Mad Dash to Digital Turns to a Trot

Note: This piece was originally published over the weekend in our Sunday newsletter. Want content like this delivered to your inbox before it hits our blog? Subscribe here.

The Big Story: One big reason healthcare access is hard

“Healthcare brands invest enormous sums of money in marketing campaigns, websites, and apps that will never be effective until a consumer can overcome the data barriers to healthcare access.” And that deficit could have ripple effects as consumers get frustrated with providers.

What it Means for Your Health System

(2-minute read, 15-minute podcast)

Providers are juggling more challenges than ever… ICUs full of the unvaccinated. Media coverage of questionable billing practices. Disruptors from tech and retail growing their investments and pushing the envelope. The ongoing push-pull narrative regarding the effects of consolidation. Breaking through the perpetual avalanche of bad news to highlight the good is no easy task for marcom pros today.

The frustration builds when big-name companies without a history of delivering care get rosy headlines, while traditional providers face seemingly endless scrutiny from the media, regulators and parts of the public. Scrutiny – warranted or not – then leads people weary of traditional healthcare to look for someone else to do it better. Enter a company like Amazon, which fits the bill because it knows people, what they want and how to get it to them. Not because it “knows healthcare.”

Healthcare organizations are certainly aware of the challenge. Providers ramped up their use of digital tools last year, moving towards a more patient-friendly system out of necessity. But the advance has slowed, according to a recent study. Providers who lose momentum are not only missing out on a chance to streamline care, but also to counter some of the negative press pointing fingers at those delivering it.

So then how to flip the script? How do you leverage the current moment, building trust and telegraphing a better future? Here are six patient-friendly questions to ask your organization to help ID areas to bolster or to brag about:

  • How are you making it simpler to receive care? This covers tools to seek, schedule and manage care. It starts with the table stakes that so many patients complain about but few providers get right – basics like online scheduling tools and check-ins. It extends to back-office functions like billing processes that affect the underlying efficiency of patients’ care. Anything to cut down on the number of disparate tools and to better integrate those you need.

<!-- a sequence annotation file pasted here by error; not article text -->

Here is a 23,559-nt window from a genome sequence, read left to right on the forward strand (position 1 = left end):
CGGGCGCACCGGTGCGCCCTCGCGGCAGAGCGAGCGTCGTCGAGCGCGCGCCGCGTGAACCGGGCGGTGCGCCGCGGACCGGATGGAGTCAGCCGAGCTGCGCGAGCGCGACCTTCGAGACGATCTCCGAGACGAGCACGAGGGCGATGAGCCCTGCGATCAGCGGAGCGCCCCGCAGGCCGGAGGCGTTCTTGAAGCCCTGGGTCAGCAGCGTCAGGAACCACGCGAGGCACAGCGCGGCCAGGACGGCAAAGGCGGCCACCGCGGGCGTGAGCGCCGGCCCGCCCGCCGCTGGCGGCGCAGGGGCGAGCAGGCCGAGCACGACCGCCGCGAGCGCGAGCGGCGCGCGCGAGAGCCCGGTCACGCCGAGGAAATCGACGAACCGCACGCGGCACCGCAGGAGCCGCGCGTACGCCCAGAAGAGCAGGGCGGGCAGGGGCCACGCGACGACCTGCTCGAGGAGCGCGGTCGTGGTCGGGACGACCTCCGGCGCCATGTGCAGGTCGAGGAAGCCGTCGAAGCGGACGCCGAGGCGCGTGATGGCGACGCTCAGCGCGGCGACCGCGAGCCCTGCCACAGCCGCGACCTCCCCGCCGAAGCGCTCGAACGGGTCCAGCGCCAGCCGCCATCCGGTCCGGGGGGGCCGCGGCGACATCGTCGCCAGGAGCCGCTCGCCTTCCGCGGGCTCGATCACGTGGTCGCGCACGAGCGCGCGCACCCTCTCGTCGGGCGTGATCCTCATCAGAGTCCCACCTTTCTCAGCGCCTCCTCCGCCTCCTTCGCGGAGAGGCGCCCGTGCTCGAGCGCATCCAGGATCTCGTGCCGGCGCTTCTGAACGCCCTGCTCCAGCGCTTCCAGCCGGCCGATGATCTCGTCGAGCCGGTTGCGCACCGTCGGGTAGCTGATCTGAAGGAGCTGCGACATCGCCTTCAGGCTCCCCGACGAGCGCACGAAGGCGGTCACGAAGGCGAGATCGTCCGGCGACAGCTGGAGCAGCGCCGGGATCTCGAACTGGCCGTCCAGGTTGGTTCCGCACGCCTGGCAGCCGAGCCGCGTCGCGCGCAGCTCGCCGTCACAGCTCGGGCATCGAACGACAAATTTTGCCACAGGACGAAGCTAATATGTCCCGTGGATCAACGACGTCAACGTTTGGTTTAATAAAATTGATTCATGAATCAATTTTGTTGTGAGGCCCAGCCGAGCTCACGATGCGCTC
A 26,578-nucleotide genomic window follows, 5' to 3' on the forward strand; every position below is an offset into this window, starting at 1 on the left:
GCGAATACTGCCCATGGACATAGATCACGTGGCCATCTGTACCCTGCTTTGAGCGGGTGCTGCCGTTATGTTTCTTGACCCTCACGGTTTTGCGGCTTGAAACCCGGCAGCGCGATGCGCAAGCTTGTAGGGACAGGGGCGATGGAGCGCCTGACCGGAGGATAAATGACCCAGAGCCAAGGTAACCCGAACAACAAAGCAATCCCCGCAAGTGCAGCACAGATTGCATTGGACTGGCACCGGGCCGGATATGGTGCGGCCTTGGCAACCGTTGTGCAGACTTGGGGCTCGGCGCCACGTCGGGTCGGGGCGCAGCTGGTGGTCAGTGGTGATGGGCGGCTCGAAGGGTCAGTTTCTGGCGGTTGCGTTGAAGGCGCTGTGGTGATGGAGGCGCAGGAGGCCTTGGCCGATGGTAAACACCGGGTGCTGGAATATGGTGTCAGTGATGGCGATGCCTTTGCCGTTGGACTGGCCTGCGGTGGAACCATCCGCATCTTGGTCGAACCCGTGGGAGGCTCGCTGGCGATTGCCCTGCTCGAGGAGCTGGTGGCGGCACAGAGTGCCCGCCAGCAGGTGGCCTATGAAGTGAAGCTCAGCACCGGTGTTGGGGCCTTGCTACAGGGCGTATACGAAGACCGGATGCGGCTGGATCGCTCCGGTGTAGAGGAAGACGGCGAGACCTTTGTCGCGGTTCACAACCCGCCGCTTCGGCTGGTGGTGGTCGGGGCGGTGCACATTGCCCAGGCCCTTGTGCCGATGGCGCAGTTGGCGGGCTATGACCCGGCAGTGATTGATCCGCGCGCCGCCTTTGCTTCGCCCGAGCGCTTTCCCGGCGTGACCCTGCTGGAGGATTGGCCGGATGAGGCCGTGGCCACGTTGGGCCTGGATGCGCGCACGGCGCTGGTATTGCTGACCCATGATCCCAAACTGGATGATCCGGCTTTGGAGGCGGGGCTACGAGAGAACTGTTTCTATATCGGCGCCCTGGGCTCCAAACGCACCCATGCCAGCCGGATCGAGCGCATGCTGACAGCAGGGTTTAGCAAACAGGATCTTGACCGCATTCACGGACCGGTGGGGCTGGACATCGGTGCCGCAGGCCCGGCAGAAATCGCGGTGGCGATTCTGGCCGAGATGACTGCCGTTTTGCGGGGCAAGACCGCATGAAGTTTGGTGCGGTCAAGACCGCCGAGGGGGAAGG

• Where are you providing care? A silver lining to the pandemic? The rise of alternative models of care. However, that means programs like telehealth and ambulatory surgery centers are no longer differentiators in 2021. (Yep, back to table stakes.) You’ll need to push a lot further to show what’s unique about your version of those offerings. Now if your organization is one of the few which have ramped up “advanced” models like hospital-at-home or mobile care, talk about those. A lot.
  • How are you targeting care for your specific community? Put your marketing cap on for this. Depending on geography, infrastructure and patient demographics, the same tool could either help or hinder a patient’s trust and comfort. Telehealth can make sense for different reasons: time saved fighting traffic, ability to seek care when you don’t have access to transportation, ease in scheduling, expanded hours and more. And those reasons can vary for an urbanite, a rural dweller, a family with small children, an elderly person, a blue collar worker, etc. Your marketing should be precise in what it says and in exactly whom it is targeting. People will trust you more if they see you offering services and communicating in ways that work for them.
  • How are you making it simpler to understand care? People don’t trust what they can’t understand. Now is a good time to scrub your communications materials for simplicity and to clearly define terms. If you want to take it up a level, look at how your organization trains patient-facing staff to ensure they’re communicating clearly and simply with patients. Always be asking, “Are we talking to consumers in a way that helps them make a good decision quickly?”
  • How are you making the financial process easier? So much of the scrutiny of hospitals today comes from questionable or downright bad billing practices. Merely setting up a simple billing portal will not negate the previous damage caused by suing patients over unpaid bills. However, setting expectations early on about things like financial responsibilities and billing process, tools and options, will go a long way in avoiding situations that are traumatic to patients and reflect poorly on your organization. Work with your front office and rev cycle teams to educate patients on the finances of healthcare, offer proactive communications about what they could owe and yes, give them easy ways to pay.
  • How are you improving access and health equity? Your mission is to provide the best possible care for the people in your community, which means that in some way everything you do comes back to access and equity. People are paying more attention to the issue than ever before. So are you. So talk about it. Northwell Health, for example, highlighted the importance of its new partnership with Walgreens for health equity. Other benefits like efficiency and convenience were framed as contributors to access and equity, rather than standalone features. That’s a playbook worth copying.

Want more? Check out the 15-minute conversation with Reed Smith, Jarrard Inc.’s VP of Digital Services.

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This piece was originally published over the weekend in our Sunday Quick Think newsletter. Fill out the form to get that in your inbox every week.

Jarrard Inc.
ourthinking@jarrardinc.com